Making NotQuilts (Part 2)

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Sewing-projects-IntroLast week, I described a NotQuilt, a blanket which uses a repurposed blanket as the middle layer between the backing fabric on the bottom and pieces of fabric sewed into the top layer. It is not a quilt, hence the name, but it fulfills the function of a quilt, lets me use bits and pieces of fabric like a quilt, and lets me express my creative side.

You’ll see what I mean over the next two posts, where I’ll talk about the NotQuilts I’ve made for ourselves, and my family and friends.

Now, I want to get into the process by which I make a NotQuilt.

First, it’s important to match the weights of my fabrics. A flannel NotQuilt should not have non-flannel fabrics. A polyester double knit NotQuilt wouldn’t be anything in the fashion top besides polyester double knit. Doing this makes it easier to sew the layers together and it keeps the NotQuilt from having heavy spots that will weigh on the sleeping body unevenly and could tear apart in the wash.

Second, the middle layer does not consist of batting. I recycle blankets, comforters, bedspreads, mattress pads, and anything else I run across. An old acrylic blanket works very well, as it is made to be washed repeatedly. I get old blankets and bedspreads from yard sales, Goodwill, trash heaps, and as pass-alongs.

I’ve also repurposed bedspreads and comforters. We’ll be addressing the challenges using them later when I write about the cat comforter and the sofa bed bedspread conversion.

Another excellent filling is a dead electric blanket. It will need surgery first. Grab some scissors, wire cutters, and pliers (maybe). Spread the blanket on the floor so you can see the wires. With the wire cutters, cut away the electrical parts right up against the fabric of the blanket. Look where the wires run. At the top and the bottom of each wire loop, snip open a small hole. With the pliers, pull enough of the wiring to cut it at the top and the bottom of each wire loop. Then pull, gently, the entire piece of wiring free from the blanket. Look over the blanket closely to be sure you got all the guts. They will break your sewing machine needles, so get them all.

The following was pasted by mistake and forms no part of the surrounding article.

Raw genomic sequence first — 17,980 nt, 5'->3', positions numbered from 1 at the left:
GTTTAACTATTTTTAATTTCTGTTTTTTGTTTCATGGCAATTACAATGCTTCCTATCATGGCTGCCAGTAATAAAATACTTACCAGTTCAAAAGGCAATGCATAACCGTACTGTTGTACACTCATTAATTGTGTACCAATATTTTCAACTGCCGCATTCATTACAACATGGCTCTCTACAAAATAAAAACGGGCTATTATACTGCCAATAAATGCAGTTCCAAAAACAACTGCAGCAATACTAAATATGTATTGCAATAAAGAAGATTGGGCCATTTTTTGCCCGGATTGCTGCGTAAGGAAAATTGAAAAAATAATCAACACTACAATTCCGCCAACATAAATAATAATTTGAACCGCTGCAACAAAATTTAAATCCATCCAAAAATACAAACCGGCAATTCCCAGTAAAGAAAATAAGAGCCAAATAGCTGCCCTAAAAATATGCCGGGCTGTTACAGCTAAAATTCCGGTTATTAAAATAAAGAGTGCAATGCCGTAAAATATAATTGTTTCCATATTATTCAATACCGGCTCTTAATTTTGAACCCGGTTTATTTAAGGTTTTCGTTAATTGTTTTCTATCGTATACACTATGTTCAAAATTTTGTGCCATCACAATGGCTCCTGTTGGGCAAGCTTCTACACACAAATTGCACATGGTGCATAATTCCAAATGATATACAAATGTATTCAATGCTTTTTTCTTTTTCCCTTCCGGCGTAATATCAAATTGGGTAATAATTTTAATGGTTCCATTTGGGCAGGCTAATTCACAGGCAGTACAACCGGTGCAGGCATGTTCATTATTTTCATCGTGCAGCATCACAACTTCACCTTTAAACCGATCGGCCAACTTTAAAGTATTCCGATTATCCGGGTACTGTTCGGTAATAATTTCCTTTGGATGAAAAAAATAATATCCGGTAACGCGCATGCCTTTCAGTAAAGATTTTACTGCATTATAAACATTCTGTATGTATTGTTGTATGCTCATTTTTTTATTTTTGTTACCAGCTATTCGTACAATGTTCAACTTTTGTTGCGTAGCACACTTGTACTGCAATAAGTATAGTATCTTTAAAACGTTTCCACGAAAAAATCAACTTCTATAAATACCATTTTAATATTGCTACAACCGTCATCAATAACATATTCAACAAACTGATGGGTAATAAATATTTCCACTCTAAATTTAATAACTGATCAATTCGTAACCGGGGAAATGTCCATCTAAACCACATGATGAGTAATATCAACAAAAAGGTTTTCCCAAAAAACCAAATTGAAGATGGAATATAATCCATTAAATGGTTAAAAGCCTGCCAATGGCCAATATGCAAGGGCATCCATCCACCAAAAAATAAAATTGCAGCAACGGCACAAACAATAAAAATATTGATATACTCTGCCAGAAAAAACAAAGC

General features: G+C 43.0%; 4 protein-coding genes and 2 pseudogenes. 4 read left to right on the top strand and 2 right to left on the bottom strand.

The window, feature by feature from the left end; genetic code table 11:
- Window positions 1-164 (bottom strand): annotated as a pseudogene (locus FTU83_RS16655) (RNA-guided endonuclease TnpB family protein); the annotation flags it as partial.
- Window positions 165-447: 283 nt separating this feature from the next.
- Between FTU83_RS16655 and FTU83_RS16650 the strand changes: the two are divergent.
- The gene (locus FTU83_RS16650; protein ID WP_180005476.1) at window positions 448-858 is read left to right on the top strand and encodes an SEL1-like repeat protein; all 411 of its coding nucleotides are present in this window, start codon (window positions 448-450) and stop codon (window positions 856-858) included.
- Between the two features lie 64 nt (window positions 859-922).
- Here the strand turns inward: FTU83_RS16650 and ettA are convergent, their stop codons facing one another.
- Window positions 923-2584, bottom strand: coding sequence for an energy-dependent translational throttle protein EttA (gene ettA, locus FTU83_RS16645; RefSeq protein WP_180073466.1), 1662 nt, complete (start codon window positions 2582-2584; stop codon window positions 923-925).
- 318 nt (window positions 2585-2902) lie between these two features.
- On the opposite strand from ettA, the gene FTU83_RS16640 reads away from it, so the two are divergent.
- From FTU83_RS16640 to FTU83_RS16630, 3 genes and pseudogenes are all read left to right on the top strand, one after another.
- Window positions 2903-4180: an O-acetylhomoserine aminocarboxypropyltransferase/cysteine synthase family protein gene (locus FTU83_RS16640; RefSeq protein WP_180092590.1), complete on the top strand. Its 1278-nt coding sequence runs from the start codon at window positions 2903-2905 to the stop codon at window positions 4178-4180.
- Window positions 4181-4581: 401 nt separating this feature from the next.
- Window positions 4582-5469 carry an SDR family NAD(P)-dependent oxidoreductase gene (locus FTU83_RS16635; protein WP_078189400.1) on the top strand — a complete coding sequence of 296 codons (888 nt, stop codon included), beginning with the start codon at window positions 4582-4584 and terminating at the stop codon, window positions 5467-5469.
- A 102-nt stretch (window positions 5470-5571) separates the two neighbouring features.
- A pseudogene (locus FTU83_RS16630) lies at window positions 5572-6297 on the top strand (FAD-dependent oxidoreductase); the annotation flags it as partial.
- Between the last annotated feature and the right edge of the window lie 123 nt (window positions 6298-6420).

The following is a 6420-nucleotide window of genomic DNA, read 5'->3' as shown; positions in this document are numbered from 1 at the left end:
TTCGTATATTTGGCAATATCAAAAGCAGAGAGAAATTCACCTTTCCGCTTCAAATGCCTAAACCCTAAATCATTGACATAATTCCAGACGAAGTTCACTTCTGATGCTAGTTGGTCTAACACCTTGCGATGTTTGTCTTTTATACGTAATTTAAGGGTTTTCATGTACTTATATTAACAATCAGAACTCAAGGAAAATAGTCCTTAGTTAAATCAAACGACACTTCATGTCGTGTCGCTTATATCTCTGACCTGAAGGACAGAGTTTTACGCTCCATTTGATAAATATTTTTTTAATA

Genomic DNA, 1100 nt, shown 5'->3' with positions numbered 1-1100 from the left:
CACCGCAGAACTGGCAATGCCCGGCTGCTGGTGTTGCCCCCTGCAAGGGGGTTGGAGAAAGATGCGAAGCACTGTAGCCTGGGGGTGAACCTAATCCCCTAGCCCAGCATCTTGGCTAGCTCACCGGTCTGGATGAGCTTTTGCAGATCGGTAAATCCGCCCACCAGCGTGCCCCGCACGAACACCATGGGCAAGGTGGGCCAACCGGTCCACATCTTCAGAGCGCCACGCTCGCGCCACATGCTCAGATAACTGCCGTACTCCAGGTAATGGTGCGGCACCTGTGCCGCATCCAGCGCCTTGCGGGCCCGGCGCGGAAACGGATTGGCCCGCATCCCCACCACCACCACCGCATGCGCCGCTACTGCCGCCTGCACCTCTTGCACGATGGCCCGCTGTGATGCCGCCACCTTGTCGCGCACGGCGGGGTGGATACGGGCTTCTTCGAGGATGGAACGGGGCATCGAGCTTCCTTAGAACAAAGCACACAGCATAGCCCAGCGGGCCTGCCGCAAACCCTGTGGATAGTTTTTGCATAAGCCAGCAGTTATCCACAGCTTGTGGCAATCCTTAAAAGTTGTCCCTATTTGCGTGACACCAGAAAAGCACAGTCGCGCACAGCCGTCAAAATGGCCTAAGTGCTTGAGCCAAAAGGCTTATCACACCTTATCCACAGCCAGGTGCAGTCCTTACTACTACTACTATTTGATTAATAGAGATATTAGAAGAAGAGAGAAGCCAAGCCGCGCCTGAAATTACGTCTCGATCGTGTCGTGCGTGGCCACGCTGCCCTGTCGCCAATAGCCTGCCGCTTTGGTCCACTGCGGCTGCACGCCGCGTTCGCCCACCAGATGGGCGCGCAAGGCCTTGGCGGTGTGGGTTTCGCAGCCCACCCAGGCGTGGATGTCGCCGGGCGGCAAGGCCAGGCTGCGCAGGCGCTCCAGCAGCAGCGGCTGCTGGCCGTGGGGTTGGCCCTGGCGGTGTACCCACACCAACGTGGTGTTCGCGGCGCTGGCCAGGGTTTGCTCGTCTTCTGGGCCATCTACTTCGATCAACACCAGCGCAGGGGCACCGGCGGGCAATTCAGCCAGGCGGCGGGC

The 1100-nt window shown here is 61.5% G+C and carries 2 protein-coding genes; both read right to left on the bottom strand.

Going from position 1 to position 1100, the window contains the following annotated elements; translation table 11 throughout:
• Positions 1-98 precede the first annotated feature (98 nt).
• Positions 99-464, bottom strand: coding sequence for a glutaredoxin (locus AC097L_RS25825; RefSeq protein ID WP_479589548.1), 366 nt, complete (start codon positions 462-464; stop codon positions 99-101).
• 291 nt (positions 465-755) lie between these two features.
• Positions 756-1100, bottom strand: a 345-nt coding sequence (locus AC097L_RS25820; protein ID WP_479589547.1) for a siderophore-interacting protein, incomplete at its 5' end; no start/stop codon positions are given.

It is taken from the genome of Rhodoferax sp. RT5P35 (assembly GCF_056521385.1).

The wiring can be given to your handy son who will strip it for the copper or it can be recycled or thrown out.

Warning

No matter what the source, wash the bedding in hot water before you start. This is your last chance to preshrink it and remove any unwanted dirt or critters.

Next

If there is a large fabric label, get out your seam ripper and remove it. It will get in the way of the sewing.

Many blankets come with bindings. These are made of the cheapest acetate, and they often collapse long before the blanket does. I remove them, although you don’t have to.

So long as you’re on the clean floor, check to see if the blanket is square. It’s not necessary, but I like to neaten it up. Get your yardstick and chalk. Spread it out nice and even, mark the straight edges with the chalk and trim.

Once the blanket is ready, it’s time to consider how you want the top to look. Do you want it to look totally random, or have a theme?

Backing Up Your NotQuilt

It’s time to sew the backing onto the blanket. Lay it on the floor and pin a big piece of fabric to it. Don’t worry if the piece of fabric isn’t big enough to cover the entire back. I prefer to add strips around the edge as I’ll explain below.

I also don’t worry if the fabric hangs in the middle. So what? I’m not competing for a prize at the county fair.

Try to keep both layers smooth and even as you pin it with a million pins, and then sew together the layers.

I then go back upstairs to my clean carpet, lay out the blanket and pin the second piece of fabric on. It should overlap the first piece and if you’re not using the selvedge as an edge, iron the raw edge under before pinning. Don’t leave any raw edges exposed, other than those at the edges; they’ll be enclosed when the binding is installed. It may take several pieces of fabric to cover the entire back of the blanket.

making notquilts

Click to embiggen.

Once the backing is in place, I trot back upstairs with my blanket. If I want a geometric design of strips to enclose the fabric patches, I snap chalk lines onto the surface. Then I cut or rip long strips of fabric, pin them then sew them down. While pinning, take care to keep all the layers smooth and use a lot of pins.